Les Miserables big, bold and spectacular

Image: supplied
Image: supplied
After last year’s Covid cancellation, Musical Theatre Dunedin’s long-awaited season of Schonberg’s Les Miserables opened in the Regent Theatre on Thursday.

With direction by Stephen Robertson, Michael Grant, Heidi Hayward and Richard Marrett, who conducted the 15-piece orchestra, a brilliant production of Victor Hugo’s classic tale (1862) unfolded as the various characters became caught up in the violence of political unrest, passion and tragedy.

This was a mammoth show. Big, bold and spectacular applied to everything. A big stage and set with big sound and lighting, massively dramatic choreography.

There were no weak moments and the large opening night audience experienced the full gamut of emotions. The orchestral sound was mixed to replicate a large symphony orchestra, and amplification of 30 experienced ensemble members taking minor roles maintained balance with the principals.

James Adams excelled as ex-convict Valjean with Bring Him Home, matched by Greg McLeod, playing a cruel revengeful Javert. Both seasoned performers have vocal strengths and the ability to totally immerse in their character roles; they set the bar high for the entire cast.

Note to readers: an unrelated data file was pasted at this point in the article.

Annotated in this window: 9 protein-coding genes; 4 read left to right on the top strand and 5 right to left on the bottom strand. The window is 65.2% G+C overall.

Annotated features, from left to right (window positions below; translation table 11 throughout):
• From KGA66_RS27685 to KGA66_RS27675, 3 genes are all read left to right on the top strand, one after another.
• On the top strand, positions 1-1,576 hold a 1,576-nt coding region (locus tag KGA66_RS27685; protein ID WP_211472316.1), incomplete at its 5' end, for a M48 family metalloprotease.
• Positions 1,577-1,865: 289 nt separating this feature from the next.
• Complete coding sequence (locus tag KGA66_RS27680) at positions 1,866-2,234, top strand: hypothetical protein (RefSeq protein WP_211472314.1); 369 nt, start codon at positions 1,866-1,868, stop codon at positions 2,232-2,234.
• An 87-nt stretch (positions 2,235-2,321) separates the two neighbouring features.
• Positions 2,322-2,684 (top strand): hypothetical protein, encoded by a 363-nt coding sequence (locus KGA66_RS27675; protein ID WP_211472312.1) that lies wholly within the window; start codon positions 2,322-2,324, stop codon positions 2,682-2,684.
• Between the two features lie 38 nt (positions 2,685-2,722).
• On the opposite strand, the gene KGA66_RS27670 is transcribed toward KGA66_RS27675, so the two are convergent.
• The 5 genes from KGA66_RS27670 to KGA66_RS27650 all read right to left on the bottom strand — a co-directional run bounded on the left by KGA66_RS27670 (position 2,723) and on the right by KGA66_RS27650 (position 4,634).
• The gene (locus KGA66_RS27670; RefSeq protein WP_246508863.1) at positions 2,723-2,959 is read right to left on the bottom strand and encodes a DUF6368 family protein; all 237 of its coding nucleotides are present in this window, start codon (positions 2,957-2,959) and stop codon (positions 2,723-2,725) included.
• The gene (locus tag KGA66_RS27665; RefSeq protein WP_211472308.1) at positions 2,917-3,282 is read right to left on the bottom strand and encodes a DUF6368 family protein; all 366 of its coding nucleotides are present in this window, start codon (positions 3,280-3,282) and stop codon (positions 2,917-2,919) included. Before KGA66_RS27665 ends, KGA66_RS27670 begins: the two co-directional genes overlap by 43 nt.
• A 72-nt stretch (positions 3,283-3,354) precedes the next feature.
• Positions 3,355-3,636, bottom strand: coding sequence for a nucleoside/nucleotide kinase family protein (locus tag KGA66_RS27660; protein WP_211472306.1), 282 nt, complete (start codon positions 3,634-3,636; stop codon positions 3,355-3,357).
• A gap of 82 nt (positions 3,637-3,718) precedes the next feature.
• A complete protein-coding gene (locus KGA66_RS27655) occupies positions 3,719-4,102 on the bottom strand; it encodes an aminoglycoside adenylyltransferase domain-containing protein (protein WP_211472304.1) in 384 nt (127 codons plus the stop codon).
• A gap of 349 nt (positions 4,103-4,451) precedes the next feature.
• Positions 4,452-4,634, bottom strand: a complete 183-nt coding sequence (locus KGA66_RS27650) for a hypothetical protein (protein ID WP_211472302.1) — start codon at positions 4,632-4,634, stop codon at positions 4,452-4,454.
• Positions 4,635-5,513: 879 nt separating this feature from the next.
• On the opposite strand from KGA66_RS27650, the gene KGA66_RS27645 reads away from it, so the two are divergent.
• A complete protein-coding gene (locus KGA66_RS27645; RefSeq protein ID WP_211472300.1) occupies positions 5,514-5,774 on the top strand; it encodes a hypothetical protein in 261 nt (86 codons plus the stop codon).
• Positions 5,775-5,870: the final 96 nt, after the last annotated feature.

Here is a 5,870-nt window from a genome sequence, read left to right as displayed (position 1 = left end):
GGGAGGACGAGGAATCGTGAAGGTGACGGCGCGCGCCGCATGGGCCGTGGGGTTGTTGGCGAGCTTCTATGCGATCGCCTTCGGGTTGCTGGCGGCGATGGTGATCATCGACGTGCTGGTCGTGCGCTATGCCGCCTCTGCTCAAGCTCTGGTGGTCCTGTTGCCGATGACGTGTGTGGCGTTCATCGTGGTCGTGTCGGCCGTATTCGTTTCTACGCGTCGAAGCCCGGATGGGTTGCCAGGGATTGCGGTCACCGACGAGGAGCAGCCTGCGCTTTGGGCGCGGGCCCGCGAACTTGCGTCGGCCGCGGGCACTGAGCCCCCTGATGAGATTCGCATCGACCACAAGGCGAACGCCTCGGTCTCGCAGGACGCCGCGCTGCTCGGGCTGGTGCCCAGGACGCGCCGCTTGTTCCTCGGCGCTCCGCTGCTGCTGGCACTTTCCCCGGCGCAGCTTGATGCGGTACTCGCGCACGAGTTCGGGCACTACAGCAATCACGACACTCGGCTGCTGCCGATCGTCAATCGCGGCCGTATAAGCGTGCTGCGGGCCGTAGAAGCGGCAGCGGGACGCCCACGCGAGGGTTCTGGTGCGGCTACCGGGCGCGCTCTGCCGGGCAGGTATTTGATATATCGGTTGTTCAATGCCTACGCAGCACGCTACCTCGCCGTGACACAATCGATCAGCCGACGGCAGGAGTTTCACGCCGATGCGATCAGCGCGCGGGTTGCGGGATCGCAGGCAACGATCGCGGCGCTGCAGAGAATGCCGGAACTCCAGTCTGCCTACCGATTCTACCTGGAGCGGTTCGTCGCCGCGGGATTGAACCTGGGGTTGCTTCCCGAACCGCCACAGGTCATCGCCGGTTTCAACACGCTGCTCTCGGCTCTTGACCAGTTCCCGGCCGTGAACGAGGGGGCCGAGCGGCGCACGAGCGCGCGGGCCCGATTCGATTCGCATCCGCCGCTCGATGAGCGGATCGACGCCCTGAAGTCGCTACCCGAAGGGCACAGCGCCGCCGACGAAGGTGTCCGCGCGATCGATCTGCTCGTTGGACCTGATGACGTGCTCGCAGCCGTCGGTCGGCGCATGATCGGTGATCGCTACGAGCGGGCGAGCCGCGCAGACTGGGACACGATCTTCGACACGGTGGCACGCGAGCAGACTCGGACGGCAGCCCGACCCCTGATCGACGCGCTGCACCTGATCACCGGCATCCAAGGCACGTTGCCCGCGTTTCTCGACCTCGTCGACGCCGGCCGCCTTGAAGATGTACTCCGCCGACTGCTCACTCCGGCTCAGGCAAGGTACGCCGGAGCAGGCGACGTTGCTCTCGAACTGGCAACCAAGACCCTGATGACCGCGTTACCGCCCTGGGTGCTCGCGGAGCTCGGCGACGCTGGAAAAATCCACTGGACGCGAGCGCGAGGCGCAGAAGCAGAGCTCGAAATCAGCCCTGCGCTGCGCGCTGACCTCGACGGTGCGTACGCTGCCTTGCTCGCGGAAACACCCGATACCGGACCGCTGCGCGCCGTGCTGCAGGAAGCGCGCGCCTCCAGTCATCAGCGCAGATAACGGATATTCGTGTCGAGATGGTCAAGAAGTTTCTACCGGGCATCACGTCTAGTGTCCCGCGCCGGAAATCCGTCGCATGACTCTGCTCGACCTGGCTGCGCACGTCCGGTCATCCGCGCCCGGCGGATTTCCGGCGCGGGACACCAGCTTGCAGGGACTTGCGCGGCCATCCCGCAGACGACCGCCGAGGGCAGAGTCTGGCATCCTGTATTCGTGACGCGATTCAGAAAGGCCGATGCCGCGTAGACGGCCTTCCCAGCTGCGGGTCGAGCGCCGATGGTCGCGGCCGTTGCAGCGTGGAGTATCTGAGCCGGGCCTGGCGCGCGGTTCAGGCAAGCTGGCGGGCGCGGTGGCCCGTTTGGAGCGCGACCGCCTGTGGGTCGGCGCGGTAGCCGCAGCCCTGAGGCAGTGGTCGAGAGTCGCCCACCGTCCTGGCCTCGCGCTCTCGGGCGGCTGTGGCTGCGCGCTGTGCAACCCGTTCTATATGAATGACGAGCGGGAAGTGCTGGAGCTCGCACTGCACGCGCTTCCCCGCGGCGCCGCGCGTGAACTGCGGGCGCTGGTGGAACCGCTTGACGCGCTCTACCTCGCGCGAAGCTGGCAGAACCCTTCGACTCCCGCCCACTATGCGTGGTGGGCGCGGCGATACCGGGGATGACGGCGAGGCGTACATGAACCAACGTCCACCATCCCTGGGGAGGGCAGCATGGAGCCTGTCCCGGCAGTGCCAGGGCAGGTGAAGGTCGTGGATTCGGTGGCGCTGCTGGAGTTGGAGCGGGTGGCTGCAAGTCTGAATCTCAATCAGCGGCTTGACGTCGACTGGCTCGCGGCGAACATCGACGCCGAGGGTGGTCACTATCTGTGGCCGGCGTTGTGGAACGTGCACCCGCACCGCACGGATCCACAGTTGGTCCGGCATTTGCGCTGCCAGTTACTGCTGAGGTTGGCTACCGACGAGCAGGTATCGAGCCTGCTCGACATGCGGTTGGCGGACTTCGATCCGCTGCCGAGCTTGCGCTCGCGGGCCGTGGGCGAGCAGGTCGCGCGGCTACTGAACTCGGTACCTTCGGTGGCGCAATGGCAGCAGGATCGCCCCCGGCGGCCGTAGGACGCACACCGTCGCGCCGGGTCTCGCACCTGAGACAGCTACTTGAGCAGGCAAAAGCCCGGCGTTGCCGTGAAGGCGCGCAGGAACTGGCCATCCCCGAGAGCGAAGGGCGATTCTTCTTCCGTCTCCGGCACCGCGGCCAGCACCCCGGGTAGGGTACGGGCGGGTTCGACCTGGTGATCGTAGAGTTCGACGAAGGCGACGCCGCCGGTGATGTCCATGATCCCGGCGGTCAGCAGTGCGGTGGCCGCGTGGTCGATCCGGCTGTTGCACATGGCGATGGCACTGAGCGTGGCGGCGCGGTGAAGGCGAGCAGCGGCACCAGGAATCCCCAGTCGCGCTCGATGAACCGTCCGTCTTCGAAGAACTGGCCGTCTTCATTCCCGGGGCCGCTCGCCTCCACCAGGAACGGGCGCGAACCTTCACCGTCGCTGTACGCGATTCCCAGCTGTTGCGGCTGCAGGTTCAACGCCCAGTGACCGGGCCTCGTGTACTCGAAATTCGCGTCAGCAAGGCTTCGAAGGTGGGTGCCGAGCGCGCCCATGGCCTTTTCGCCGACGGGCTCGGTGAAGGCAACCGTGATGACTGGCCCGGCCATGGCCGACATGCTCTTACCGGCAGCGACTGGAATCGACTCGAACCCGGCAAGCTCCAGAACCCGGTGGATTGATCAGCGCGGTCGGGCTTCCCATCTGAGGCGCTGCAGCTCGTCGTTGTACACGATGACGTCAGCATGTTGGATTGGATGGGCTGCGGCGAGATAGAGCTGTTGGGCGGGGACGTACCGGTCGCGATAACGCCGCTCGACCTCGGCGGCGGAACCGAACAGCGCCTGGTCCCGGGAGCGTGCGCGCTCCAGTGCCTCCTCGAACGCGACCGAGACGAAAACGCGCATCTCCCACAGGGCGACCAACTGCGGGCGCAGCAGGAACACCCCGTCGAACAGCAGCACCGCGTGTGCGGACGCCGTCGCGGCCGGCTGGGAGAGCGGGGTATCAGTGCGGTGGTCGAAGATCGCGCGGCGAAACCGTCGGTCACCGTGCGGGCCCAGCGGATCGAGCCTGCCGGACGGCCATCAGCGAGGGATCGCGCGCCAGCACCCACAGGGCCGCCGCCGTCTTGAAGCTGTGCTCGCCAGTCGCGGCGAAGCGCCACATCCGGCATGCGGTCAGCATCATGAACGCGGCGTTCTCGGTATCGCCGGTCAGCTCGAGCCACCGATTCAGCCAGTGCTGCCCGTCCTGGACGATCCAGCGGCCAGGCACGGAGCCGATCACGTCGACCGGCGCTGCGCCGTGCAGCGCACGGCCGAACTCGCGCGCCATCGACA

Scott Bezett, as Enjolras, was outstanding with baritone intensity and stature as he led the student rebels at the barricade with Do You Hear the People Sing?.

The visual and sound effects were totally believable, especially flashes of light and lots of ‘‘smoke’’ accompanying loud gunfire in the battle scenes.

A vocal highlight was Ben Thomas (Marius) singing the agonising tribute to those who died on the barricades, Empty Chairs and Empty Tables.

Lara Davidson played Cosette with great sincerity (Castle on a Cloud). Anna Langford (Eponine) and Janine Weatherly (Fantine) were also totally convincing in their roles and solos, On My Own and I Dreamed a Dream.

Some humour came with the roles Thenardier (Chris Hinch) and Madame Thenardier (Harriet Moir) in their duet Master of the House, gatecrashing the wedding and stealing the cake.

Children’s roles of Little Cosette and Little Eponine are shared by Sophie Wagner, Stasa Tucker and Hermione Sparks.

Gavroche, the brave child who dies at the barricade, is played by Felix Kamo (who excelled on opening night) and Lucas McLeod.

This passionate musical with outstanding local cast continues until May 15.

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